In a preferred embodiment of the present invention, a borate compound which selectively complexes with L-fructose is added to a reaction mixture containing L-glucose, phosphate buffer at pH 5.5, 510-3 M MnCl2, and enzyme solution. Suitable borate compounds are water-soluble borates, such as sodium or potassium borate, and water-insoluble or slightly soluble borates, such as magnesium and barium borate. Anion-exchange resins in the borate form can also be used in this invention. To obtain the maximum isomerization ratio, an optimum concentration of borate to be added can be determined experimentally. Factors to be taken into consideration in determining the optimum concentration include the L-glucose concentration and the type of borate selected. Since the borate compound forms a borate-sugar complex with L-fructose, L-fructose is removed from the reaction system, and the isomerization equilibrium shifts to produce greater quantities of L-fructose.

The reaction mixture is then incubated at 70 C. for thirty minutes, or until equilibrium is reached. Subsequently, the enzyme is removed from the reaction mixture by denaturing the protein and removing the denatured protein by centrifugation.

L-fructose is recovered from the borate-sugar complex by heating the solution with a cation-exchange resin, or with a mineral acid to bring the pH of the solution to below 3. Since the borate-sugar complex is unstable under acidic conditions, particularly when the solution temperature is reduced to below about 10 C., the borate compound decomposes into boric acid and the corresponding inorganic salt, and the boric acid precipitates from the solution. Any residual boric acid and the dissolved inorganic salt can be separated from the L-fructose-L-glucose solution by methods known in the art, e.g., ion-exchange techniques, electrodialysis, and distillation.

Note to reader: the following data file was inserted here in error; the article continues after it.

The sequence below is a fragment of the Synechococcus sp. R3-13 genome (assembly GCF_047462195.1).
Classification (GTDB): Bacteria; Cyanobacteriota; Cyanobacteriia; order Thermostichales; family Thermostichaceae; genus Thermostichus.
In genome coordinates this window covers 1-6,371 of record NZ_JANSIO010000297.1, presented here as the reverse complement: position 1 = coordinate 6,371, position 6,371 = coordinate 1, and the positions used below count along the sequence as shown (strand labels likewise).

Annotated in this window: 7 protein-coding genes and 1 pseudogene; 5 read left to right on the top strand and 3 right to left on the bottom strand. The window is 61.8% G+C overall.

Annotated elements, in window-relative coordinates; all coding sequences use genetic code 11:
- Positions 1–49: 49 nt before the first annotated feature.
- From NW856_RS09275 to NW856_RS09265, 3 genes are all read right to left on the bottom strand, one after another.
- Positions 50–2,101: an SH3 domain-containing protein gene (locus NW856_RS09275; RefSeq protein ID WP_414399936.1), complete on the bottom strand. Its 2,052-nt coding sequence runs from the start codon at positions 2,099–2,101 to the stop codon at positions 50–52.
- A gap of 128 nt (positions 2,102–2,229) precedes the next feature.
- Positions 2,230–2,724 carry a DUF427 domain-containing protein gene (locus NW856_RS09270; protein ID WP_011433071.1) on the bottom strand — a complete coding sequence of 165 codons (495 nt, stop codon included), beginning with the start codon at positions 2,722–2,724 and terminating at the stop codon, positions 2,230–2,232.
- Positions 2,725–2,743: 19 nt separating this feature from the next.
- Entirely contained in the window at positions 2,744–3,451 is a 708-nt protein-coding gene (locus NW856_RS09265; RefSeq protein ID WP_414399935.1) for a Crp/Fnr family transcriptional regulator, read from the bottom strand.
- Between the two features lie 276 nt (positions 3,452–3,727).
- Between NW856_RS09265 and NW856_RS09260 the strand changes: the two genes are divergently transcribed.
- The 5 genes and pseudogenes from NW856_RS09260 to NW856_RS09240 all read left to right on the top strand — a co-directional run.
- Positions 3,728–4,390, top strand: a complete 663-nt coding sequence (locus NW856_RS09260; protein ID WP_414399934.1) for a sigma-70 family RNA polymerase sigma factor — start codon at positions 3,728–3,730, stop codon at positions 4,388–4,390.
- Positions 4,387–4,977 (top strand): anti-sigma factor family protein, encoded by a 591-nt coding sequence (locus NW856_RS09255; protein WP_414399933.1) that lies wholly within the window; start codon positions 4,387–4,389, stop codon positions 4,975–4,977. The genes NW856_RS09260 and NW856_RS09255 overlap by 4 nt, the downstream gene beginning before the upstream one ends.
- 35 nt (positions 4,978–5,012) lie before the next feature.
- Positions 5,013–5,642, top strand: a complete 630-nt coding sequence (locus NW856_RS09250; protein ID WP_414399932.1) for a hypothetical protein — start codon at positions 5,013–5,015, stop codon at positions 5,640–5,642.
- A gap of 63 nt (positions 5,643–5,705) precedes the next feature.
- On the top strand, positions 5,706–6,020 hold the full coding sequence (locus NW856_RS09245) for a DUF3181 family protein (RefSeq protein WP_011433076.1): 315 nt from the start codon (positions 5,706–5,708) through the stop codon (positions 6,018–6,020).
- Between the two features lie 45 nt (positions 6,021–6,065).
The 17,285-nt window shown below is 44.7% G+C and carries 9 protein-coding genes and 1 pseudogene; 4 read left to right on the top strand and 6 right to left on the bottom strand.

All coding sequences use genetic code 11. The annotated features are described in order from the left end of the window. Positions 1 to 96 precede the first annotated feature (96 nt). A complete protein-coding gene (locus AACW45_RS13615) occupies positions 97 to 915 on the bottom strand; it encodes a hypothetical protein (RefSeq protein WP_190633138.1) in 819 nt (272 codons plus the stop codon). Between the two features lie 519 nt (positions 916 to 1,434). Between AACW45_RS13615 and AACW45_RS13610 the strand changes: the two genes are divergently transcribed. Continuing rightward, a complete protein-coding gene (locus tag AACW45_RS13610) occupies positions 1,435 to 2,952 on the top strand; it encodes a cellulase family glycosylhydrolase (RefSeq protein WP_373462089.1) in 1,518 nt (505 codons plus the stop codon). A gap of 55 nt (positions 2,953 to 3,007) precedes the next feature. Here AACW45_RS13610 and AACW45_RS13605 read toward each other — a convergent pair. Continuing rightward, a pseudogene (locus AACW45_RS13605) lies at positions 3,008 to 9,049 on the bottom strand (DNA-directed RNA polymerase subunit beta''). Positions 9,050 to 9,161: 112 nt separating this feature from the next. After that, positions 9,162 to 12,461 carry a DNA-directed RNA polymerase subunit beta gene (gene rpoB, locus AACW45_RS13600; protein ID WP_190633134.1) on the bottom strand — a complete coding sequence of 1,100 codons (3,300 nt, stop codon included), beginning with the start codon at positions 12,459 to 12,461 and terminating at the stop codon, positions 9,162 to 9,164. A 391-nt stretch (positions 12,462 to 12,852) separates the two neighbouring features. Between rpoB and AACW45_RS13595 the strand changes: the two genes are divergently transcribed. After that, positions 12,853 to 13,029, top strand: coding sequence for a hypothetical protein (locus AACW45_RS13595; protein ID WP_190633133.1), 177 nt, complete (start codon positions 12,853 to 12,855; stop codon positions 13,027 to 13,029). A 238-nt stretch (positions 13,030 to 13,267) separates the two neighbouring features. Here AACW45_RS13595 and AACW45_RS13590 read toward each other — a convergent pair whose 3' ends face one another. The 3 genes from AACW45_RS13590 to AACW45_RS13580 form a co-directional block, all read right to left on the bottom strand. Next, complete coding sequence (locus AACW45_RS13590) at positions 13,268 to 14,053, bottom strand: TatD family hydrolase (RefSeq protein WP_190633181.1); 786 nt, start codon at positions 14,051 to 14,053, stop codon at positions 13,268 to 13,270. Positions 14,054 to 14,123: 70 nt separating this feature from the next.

L-fructose in admixture with unreacted L-glucose can be used as a sweetening agent or, if desired, the two L-sugars can be separated by known techniques, e.g. by differential crystallization or by ion-exchange columns.


A. Isolation of xylose isomerase

Cells of Candida utilis are cultivated for forty-eight hours at 28 C. on reciprocal shakers in an aqueous medium containing 2% xylose, 0.5% glucose, 0.5% polypeptone and 0.005% MnCl2 at pH 5.5.

The freshly cultivated cells are harvested by centrifugation, washed twice with distilled water, and plasmolyzed by butyl acetate. Cellular debris is then removed by centrifugation and the remaining extract is dialyzed in distilled water at 2 C. over twenty hours to remove impurities. After dialysis, the extract is centrifuged to remove the impurities.

The enzyme extract is further purified by using ammonium sulfate fractionation. The dialyzed solution is treated with ammonium sulfate to 30% saturation, then to 50% saturation, and finally to 80% saturation. Each precipitate is dissolved and any insoluble residue removed by centrifugation. Each fraction is assay tested for enzyme activity.